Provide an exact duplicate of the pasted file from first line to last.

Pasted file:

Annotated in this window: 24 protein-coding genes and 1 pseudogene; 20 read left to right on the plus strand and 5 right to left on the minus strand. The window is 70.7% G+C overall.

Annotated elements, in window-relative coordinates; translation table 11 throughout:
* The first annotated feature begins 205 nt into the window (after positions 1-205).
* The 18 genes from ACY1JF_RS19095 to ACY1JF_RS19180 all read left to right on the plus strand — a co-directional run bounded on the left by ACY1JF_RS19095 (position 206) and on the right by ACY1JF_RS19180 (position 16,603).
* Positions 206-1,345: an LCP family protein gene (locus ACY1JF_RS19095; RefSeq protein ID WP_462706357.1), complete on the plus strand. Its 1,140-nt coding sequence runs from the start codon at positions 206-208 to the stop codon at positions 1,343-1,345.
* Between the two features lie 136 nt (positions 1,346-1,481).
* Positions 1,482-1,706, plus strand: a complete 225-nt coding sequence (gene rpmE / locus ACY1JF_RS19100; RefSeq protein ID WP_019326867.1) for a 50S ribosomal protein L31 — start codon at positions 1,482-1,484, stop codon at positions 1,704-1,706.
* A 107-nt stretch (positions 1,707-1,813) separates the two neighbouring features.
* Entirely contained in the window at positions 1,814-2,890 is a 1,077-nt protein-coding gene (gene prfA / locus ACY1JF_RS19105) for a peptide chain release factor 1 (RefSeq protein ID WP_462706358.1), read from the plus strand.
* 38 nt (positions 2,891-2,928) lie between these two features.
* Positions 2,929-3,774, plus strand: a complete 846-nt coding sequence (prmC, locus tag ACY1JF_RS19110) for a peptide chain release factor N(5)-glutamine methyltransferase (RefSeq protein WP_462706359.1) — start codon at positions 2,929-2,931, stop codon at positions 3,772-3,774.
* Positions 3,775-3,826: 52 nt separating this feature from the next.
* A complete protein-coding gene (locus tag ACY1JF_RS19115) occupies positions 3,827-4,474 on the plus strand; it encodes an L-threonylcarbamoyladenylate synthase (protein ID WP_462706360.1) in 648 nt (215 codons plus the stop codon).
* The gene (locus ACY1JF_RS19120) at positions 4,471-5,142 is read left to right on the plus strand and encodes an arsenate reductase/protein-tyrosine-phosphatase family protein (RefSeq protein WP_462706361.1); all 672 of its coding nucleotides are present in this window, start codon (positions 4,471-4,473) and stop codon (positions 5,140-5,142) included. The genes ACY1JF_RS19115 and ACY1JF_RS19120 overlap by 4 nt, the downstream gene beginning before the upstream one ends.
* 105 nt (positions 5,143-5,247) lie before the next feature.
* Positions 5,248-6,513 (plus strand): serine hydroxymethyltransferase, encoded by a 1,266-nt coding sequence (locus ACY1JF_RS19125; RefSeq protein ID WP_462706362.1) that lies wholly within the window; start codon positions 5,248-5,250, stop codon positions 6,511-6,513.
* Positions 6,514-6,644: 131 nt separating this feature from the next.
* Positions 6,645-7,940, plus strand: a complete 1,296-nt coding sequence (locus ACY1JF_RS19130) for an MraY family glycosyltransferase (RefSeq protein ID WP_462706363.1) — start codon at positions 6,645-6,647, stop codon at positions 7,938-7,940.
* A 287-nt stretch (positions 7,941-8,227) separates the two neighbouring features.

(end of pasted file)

Annotated in this window: 24 protein-coding genes and 1 pseudogene; 20 read left to right on the plus strand and 5 right to left on the minus strand. The window is 70.7% G+C overall.

Annotated elements, in window-relative coordinates; translation table 11 throughout:
* The first annotated feature begins 205 nt into the window (after positions 1-205).
* The 18 genes from ACY1JF_RS19095 to ACY1JF_RS19180 all read left to right on the plus strand — a co-directional run bounded on the left by ACY1JF_RS19095 (position 206) and on the right by ACY1JF_RS19180 (position 16,603).
* Positions 206-1,345: an LCP family protein gene (locus ACY1JF_RS19095; RefSeq protein ID WP_462706357.1), complete on the plus strand. Its 1,140-nt coding sequence runs from the start codon at positions 206-208 to the stop codon at positions 1,343-1,345.
* Between the two features lie 136 nt (positions 1,346-1,481).
* Positions 1,482-1,706, plus strand: a complete 225-nt coding sequence (gene rpmE / locus ACY1JF_RS19100; RefSeq protein ID WP_019326867.1) for a 50S ribosomal protein L31 — start codon at positions 1,482-1,484, stop codon at positions 1,704-1,706.
* A 107-nt stretch (positions 1,707-1,813) separates the two neighbouring features.
* Entirely contained in the window at positions 1,814-2,890 is a 1,077-nt protein-coding gene (gene prfA / locus ACY1JF_RS19105) for a peptide chain release factor 1 (RefSeq protein ID WP_462706358.1), read from the plus strand.
* 38 nt (positions 2,891-2,928) lie between these two features.
* Positions 2,929-3,774, plus strand: a complete 846-nt coding sequence (prmC, locus tag ACY1JF_RS19110) for a peptide chain release factor N(5)-glutamine methyltransferase (RefSeq protein WP_462706359.1) — start codon at positions 2,929-2,931, stop codon at positions 3,772-3,774.
* Positions 3,775-3,826: 52 nt separating this feature from the next.
* A complete protein-coding gene (locus tag ACY1JF_RS19115) occupies positions 3,827-4,474 on the plus strand; it encodes an L-threonylcarbamoyladenylate synthase (protein ID WP_462706360.1) in 648 nt (215 codons plus the stop codon).
* The gene (locus ACY1JF_RS19120) at positions 4,471-5,142 is read left to right on the plus strand and encodes an arsenate reductase/protein-tyrosine-phosphatase family protein (RefSeq protein WP_462706361.1); all 672 of its coding nucleotides are present in this window, start codon (positions 4,471-4,473) and stop codon (positions 5,140-5,142) included. The genes ACY1JF_RS19115 and ACY1JF_RS19120 overlap by 4 nt, the downstream gene beginning before the upstream one ends.
* 105 nt (positions 5,143-5,247) lie before the next feature.
* Positions 5,248-6,513 (plus strand): serine hydroxymethyltransferase, encoded by a 1,266-nt coding sequence (locus ACY1JF_RS19125; RefSeq protein ID WP_462706362.1) that lies wholly within the window; start codon positions 5,248-5,250, stop codon positions 6,511-6,513.
* Positions 6,514-6,644: 131 nt separating this feature from the next.
* Positions 6,645-7,940, plus strand: a complete 1,296-nt coding sequence (locus ACY1JF_RS19130) for an MraY family glycosyltransferase (RefSeq protein ID WP_462706363.1) — start codon at positions 6,645-6,647, stop codon at positions 7,938-7,940.
* A 287-nt stretch (positions 7,941-8,227) separates the two neighbouring features.